I’ve been learning the piano over the last few years, off and on; probably less than 1 hour a month on average. Recently it has become a bit more and for the last month or so I’ve been practicing Beethoven’s Moonlight Sonata. I feel it is a good piece for beginners. I’m lucky to have an above average reach, so one note more than an octave is not a stretch for me.
I find it helps a lot to listen to the piece on youtube, and replay certain sections over and over. This got me quite far; but when I got to the 40th bar (of the 1st Movement) I thought it would be good to get some feedback and see what to improve and what’s ok, and if I’m on the right track in general.
So I asked my friend, Andrea, who has been playing a lot longer than me, and she agreed to meet. Because I am not totally happy with our piano, and to make it easier for her, I asked to play at her place. Our piano seems overly sensitive, so that it is not easy to play softly, and consistently so. Sometimes I even think that I hit a key, but no sound resulted (not easy to reproduce either).
What follows only covers how far I know the piece at the moment: the 1st Movement up to bar 42 (where a repetition of an earlier phrase occurs.)
Of course, the way she played it – on the same piano – was a lot better. The way it was better, was, first of all, much more consistency in the right hand: even rhythm, even volume. It was obvious to me that this is important for the piece, but it wasn’t clear to me how much more consistency is possible.
On top of that she applied the pedal almost throughout the whole piece. I had heared that the pedal is important, but not to that extent. Pushing the pedal down is the easiest of course, however, this piece is so delicate that that will not do. The trick is to push the pedal not all the way, but a little more than half-way and, to release the pedal with each chord change, and each time a melody note changes. Once you know, that makes a lot of sense, and it works. But I find that extremely difficult to do. Some scores indicate when to apply, when to release.
The third thing, and I was aware of this, was to bring out the melody notes (“the ones with the stems sticking up”) by playing them louder, compared to the other notes that are played at the same time. I find it pleasing enough to play the piece without this; I think that is also very difficult. Related, around bar 14, where there are two F# half-notes in the right-hand, I was neglecting the second one.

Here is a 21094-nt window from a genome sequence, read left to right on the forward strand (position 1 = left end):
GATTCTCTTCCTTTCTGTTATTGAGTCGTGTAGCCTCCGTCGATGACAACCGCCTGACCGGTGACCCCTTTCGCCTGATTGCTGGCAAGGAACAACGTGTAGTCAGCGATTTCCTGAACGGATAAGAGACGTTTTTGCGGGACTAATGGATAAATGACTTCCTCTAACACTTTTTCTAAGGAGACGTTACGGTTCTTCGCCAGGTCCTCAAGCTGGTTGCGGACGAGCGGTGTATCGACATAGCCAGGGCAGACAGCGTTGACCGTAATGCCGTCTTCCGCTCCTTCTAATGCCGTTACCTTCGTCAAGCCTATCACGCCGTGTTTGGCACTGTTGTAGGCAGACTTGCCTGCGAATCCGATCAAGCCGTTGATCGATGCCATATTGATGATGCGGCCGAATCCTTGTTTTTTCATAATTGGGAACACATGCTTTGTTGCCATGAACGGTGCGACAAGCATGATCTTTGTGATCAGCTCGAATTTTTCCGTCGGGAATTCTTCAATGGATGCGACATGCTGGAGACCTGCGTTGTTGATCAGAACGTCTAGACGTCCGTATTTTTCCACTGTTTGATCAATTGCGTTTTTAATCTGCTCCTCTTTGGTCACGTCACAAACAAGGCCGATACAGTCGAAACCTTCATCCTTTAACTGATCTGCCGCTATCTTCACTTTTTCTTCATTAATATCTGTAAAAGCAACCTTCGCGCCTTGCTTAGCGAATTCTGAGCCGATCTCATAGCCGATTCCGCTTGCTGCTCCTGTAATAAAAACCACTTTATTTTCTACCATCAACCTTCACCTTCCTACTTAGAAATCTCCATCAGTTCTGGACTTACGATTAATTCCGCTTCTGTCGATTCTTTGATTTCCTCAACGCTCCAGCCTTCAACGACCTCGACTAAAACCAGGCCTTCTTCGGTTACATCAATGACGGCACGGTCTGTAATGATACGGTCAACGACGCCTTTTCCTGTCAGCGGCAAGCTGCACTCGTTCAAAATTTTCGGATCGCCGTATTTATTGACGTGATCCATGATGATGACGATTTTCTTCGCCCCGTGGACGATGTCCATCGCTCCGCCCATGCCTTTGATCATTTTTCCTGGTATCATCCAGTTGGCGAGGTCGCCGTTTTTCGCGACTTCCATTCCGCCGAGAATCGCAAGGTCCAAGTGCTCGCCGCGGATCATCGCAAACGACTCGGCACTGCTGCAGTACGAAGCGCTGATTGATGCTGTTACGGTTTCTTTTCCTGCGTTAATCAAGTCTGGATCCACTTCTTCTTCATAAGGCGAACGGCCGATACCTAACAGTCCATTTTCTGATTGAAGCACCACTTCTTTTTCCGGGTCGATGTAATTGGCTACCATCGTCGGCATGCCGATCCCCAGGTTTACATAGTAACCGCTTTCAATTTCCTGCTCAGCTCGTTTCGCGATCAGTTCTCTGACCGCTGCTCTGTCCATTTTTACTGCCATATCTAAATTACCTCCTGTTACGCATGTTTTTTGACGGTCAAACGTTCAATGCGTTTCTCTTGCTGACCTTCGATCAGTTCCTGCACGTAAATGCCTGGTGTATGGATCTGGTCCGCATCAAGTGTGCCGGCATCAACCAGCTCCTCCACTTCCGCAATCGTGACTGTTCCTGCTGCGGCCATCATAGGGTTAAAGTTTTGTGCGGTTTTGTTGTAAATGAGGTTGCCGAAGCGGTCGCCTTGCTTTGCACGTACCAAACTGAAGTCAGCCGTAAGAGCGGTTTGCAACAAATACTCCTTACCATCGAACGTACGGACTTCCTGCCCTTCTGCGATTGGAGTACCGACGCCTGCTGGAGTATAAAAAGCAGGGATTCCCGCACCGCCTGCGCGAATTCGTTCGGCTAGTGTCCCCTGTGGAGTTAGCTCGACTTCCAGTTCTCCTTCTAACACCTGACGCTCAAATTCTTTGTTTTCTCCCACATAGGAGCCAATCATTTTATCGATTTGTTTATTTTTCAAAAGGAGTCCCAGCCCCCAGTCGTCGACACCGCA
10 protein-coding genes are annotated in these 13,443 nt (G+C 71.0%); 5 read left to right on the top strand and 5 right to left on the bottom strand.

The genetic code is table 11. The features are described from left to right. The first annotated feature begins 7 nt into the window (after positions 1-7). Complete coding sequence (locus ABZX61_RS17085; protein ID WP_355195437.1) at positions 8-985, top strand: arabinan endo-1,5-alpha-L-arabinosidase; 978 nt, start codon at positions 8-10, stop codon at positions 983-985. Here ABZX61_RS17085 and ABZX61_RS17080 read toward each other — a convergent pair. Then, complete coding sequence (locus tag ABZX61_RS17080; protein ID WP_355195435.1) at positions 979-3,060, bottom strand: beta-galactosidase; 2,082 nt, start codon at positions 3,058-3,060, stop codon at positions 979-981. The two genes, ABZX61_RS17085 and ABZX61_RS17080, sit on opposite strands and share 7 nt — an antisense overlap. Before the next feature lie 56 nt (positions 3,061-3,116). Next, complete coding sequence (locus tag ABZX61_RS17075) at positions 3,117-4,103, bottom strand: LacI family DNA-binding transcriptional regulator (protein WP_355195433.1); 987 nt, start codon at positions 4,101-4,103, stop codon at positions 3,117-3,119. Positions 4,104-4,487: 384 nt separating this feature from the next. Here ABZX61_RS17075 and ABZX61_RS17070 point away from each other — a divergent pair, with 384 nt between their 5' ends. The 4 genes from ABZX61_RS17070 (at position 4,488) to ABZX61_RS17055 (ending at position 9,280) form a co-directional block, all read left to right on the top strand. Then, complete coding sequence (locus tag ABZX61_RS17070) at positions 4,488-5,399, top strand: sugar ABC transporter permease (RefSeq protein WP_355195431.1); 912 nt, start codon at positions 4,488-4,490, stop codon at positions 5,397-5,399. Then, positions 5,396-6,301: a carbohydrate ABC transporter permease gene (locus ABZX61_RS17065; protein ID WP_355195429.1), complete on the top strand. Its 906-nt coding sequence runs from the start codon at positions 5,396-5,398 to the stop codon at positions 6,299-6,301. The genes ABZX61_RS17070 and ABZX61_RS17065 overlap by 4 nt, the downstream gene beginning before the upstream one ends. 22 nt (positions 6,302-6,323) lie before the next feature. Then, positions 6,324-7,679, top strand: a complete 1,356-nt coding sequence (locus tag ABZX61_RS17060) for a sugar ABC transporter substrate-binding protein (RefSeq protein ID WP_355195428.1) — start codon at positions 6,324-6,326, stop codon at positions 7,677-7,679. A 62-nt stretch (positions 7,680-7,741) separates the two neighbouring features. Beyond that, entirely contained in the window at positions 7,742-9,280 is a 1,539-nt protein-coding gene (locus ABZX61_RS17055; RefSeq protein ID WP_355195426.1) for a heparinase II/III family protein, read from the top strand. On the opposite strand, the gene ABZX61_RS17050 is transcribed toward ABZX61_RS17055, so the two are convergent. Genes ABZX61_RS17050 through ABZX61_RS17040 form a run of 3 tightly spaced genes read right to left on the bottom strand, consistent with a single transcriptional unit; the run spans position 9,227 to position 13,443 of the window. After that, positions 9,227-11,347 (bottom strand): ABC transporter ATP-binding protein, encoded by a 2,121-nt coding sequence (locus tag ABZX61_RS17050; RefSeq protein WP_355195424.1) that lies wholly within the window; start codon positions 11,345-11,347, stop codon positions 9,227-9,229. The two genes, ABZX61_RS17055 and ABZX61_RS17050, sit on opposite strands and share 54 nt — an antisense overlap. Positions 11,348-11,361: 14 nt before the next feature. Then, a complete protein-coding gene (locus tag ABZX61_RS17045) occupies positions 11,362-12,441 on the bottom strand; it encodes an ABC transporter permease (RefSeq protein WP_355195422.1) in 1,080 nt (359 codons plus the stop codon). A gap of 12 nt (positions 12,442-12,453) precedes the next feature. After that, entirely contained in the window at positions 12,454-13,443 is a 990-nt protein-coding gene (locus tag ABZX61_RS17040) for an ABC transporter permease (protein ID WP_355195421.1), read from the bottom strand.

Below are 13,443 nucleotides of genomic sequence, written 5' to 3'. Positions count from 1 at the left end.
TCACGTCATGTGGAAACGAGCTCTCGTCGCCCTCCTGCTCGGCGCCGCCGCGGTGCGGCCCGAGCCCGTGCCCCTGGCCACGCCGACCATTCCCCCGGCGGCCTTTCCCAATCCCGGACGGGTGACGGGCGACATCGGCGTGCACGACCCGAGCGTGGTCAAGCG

Around bar 28, when a new theme is introduced, she explained to me the meaning of “phrasing”, of how to control the volume, and that theÂ A in the right hand should be the loudest; equally bars 32 to 40 have phrasing hints; I knew I had ignored those, but now I know how to read them and what they mean. (She also explained that Horowitz manages to regulate the tempo at this part of the piece, by slowing down and speeding up, but such that the total time is still as it should be)
It was a pleasure to hear you play and see how far you’ve developed since the last time I heard you. Wow, you’ve really done your research. I commend you for your deligence.
Your summarization of the main points are excellent and no doubt a good learning tool as well to help you solidy what you learned. I’m pleased to have been able to help.
A comment re Horowitz – pianists use “rubato” (accelerando and deccelerando) to add movement, or flow, to a section of music; it is particularly useful in that section of the Moonlight (with the ascending triadic patterns). I mentioned that Gould is known for his liberal use of rubato; I haven’t specifically listened to any Horowitz Moonlight recordings but I’m sure he used lots of rubato.
Lastly – Others may disagree, I wouldn’t call the Moonlight theme polyrythmic. While there is the dotted 8th & 16th note pattern over the triplet, the polyrhymic aspect is relatively small compared to other pieces, particularly as you get into 20th C music. And many pianists are quite loose in their interpretation of this rhythm – the main thing is to find what sounds and feels right to you so that when you play, it will come more naturally.
At this stage, I wouldn’t worry about nailing the polyrhytm – four 8ths against triplet 8ths – it’s one of those tapping your head while rubbing your stomach tricks that can take a lot of time to figure out. (If you feel like it by all means, go for it. I can show you some tricks for getting playing 4′s against 3′s, etc.).
For the time being, just listen to the how the pattern sounds in various recordings – pick one you like, and try to emulate it – just practicing with the right hand some of the time (melody alone and with the octave) until the theme is solid in your hands (i.e., your little finger) and ear, and then add the triplets.
Take heart with the pedalling – every one finds it tricky when they first start using the pedal to bring out the melody while maintaining the harmonic background (i.e., that quick up-down movement played just at the moment of or even slightly before the chord change). It’s like learning to drive standard – you’re paying attention to all kinds of other things and it’s hard to figure out & control what your feet are doing at the same time, but it will come.
[...] for me there was a lot more stretching, and the left hand moves a lot farther distances than in the Moonlight Sonata). The right hand needs to plays louder than the left hand and the pedal is absolutely [...]